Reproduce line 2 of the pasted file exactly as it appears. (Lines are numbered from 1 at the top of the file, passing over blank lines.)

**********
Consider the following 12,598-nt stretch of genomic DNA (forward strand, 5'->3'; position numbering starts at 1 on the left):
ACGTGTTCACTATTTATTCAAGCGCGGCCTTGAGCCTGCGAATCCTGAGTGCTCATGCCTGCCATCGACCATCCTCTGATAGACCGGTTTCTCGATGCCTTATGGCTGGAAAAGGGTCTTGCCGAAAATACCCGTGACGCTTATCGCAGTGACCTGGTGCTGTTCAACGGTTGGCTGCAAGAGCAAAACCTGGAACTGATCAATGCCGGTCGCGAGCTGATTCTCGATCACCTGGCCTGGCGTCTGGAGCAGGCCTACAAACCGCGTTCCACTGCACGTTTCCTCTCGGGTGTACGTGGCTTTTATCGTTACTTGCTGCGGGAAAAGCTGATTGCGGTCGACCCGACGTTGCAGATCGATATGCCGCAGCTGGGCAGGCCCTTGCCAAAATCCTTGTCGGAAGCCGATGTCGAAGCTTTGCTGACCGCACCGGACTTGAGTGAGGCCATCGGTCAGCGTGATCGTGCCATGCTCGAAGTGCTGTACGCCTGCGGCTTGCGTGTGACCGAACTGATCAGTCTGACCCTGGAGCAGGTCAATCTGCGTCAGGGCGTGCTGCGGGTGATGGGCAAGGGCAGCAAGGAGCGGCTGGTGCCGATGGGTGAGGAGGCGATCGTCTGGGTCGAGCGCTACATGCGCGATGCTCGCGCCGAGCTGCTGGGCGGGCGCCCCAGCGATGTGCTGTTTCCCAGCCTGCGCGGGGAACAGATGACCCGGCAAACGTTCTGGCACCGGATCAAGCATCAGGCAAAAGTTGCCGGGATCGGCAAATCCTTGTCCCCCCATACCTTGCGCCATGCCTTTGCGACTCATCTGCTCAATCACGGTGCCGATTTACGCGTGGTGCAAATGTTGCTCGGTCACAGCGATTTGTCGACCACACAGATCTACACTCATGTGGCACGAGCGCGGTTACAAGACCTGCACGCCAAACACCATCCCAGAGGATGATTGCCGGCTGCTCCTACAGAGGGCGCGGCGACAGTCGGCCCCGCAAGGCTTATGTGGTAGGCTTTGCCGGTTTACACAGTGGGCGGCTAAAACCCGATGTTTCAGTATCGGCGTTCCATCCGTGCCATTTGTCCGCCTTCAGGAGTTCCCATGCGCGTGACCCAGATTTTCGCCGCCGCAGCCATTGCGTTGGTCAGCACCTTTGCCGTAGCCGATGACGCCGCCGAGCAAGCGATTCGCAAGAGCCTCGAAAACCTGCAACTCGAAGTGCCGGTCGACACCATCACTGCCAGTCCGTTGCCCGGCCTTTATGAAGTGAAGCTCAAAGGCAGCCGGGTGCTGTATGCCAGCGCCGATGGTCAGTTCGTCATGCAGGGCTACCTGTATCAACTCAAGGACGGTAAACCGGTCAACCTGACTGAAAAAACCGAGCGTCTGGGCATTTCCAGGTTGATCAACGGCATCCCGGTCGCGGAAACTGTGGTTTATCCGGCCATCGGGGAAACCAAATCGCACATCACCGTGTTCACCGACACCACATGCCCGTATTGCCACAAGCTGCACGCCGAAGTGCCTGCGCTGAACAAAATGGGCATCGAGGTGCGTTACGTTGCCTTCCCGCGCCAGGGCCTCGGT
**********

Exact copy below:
ACGTGTTCACTATTTATTCAAGCGCGGCCTTGAGCCTGCGAATCCTGAGTGCTCATGCCTGCCATCGACCATCCTCTGATAGACCGGTTTCTCGATGCCTTATGGCTGGAAAAGGGTCTTGCCGAAAATACCCGTGACGCTTATCGCAGTGACCTGGTGCTGTTCAACGGTTGGCTGCAAGAGCAAAACCTGGAACTGATCAATGCCGGTCGCGAGCTGATTCTCGATCACCTGGCCTGGCGTCTGGAGCAGGCCTACAAACCGCGTTCCACTGCACGTTTCCTCTCGGGTGTACGTGGCTTTTATCGTTACTTGCTGCGGGAAAAGCTGATTGCGGTCGACCCGACGTTGCAGATCGATATGCCGCAGCTGGGCAGGCCCTTGCCAAAATCCTTGTCGGAAGCCGATGTCGAAGCTTTGCTGACCGCACCGGACTTGAGTGAGGCCATCGGTCAGCGTGATCGTGCCATGCTCGAAGTGCTGTACGCCTGCGGCTTGCGTGTGACCGAACTGATCAGTCTGACCCTGGAGCAGGTCAATCTGCGTCAGGGCGTGCTGCGGGTGATGGGCAAGGGCAGCAAGGAGCGGCTGGTGCCGATGGGTGAGGAGGCGATCGTCTGGGTCGAGCGCTACATGCGCGATGCTCGCGCCGAGCTGCTGGGCGGGCGCCCCAGCGATGTGCTGTTTCCCAGCCTGCGCGGGGAACAGATGACCCGGCAAACGTTCTGGCACCGGATCAAGCATCAGGCAAAAGTTGCCGGGATCGGCAAATCCTTGTCCCCCCATACCTTGCGCCATGCCTTTGCGACTCATCTGCTCAATCACGGTGCCGATTTACGCGTGGTGCAAATGTTGCTCGGTCACAGCGATTTGTCGACCACACAGATCTACACTCATGTGGCACGAGCGCGGTTACAAGACCTGCACGCCAAACACCATCCCAGAGGATGATTGCCGGCTGCTCCTACAGAGGGCGCGGCGACAGTCGGCCCCGCAAGGCTTATGTGGTAGGCTTTGCCGGTTTACACAGTGGGCGGCTAAAACCCGATGTTTCAGTATCGGCGTTCCATCCGTGCCATTTGTCCGCCTTCAGGAGTTCCCATGCGCGTGACCCAGATTTTCGCCGCCGCAGCCATTGCGTTGGTCAGCACCTTTGCCGTAGCCGATGACGCCGCCGAGCAAGCGATTCGCAAGAGCCTCGAAAACCTGCAACTCGAAGTGCCGGTCGACACCATCACTGCCAGTCCGTTGCCCGGCCTTTATGAAGTGAAGCTCAAAGGCAGCCGGGTGCTGTATGCCAGCGCCGATGGTCAGTTCGTCATGCAGGGCTACCTGTATCAACTCAAGGACGGTAAACCGGTCAACCTGACTGAAAAAACCGAGCGTCTGGGCATTTCCAGGTTGATCAACGGCATCCCGGTCGCGGAAACTGTGGTTTATCCGGCCATCGGGGAAACCAAATCGCACATCACCGTGTTCACCGACACCACATGCCCGTATTGCCACAAGCTGCACGCCGAAGTGCCTGCGCTGAACAAAATGGGCATCGAGGTGCGTTACGTTGCCTTCCCGCGCCAGGGCCTCGGT